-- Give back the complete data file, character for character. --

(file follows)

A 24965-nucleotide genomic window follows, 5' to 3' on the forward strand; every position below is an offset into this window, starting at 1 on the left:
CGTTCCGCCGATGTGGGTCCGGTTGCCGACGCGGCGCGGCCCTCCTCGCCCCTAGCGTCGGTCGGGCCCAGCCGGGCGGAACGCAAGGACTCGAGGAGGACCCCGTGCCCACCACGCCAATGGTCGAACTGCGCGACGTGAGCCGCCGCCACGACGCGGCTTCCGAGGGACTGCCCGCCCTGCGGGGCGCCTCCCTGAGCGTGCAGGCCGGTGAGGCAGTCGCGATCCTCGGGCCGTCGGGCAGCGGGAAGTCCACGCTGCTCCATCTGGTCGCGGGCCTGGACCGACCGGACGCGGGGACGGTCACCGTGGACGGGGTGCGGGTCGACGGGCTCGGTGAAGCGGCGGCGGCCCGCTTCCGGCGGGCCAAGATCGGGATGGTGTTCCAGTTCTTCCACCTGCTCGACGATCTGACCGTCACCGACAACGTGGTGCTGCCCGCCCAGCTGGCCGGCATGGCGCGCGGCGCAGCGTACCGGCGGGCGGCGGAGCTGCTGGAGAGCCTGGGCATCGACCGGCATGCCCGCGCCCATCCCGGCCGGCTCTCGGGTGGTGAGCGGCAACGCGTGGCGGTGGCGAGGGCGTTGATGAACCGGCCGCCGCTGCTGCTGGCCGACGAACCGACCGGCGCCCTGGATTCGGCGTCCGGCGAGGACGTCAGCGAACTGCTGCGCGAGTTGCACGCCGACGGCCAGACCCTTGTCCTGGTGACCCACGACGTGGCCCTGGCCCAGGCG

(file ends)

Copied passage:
A 24965-nucleotide genomic window follows, 5' to 3' on the forward strand; every position below is an offset into this window, starting at 1 on the left:
CGTTCCGCCGATGTGGGTCCGGTTGCCGACGCGGCGCGGCCCTCCTCGCCCCTAGCGTCGGTCGGGCCCAGCCGGGCGGAACGCAAGGACTCGAGGAGGACCCCGTGCCCACCACGCCAATGGTCGAACTGCGCGACGTGAGCCGCCGCCACGACGCGGCTTCCGAGGGACTGCCCGCCCTGCGGGGCGCCTCCCTGAGCGTGCAGGCCGGTGAGGCAGTCGCGATCCTCGGGCCGTCGGGCAGCGGGAAGTCCACGCTGCTCCATCTGGTCGCGGGCCTGGACCGACCGGACGCGGGGACGGTCACCGTGGACGGGGTGCGGGTCGACGGGCTCGGTGAAGCGGCGGCGGCCCGCTTCCGGCGGGCCAAGATCGGGATGGTGTTCCAGTTCTTCCACCTGCTCGACGATCTGACCGTCACCGACAACGTGGTGCTGCCCGCCCAGCTGGCCGGCATGGCGCGCGGCGCAGCGTACCGGCGGGCGGCGGAGCTGCTGGAGAGCCTGGGCATCGACCGGCATGCCCGCGCCCATCCCGGCCGGCTCTCGGGTGGTGAGCGGCAACGCGTGGCGGTGGCGAGGGCGTTGATGAACCGGCCGCCGCTGCTGCTGGCCGACGAACCGACCGGCGCCCTGGATTCGGCGTCCGGCGAGGACGTCAGCGAACTGCTGCGCGAGTTGCACGCCGACGGCCAGACCCTTGTCCTGGTGACCCACGACGTGGCCCTGGCCCAGGCG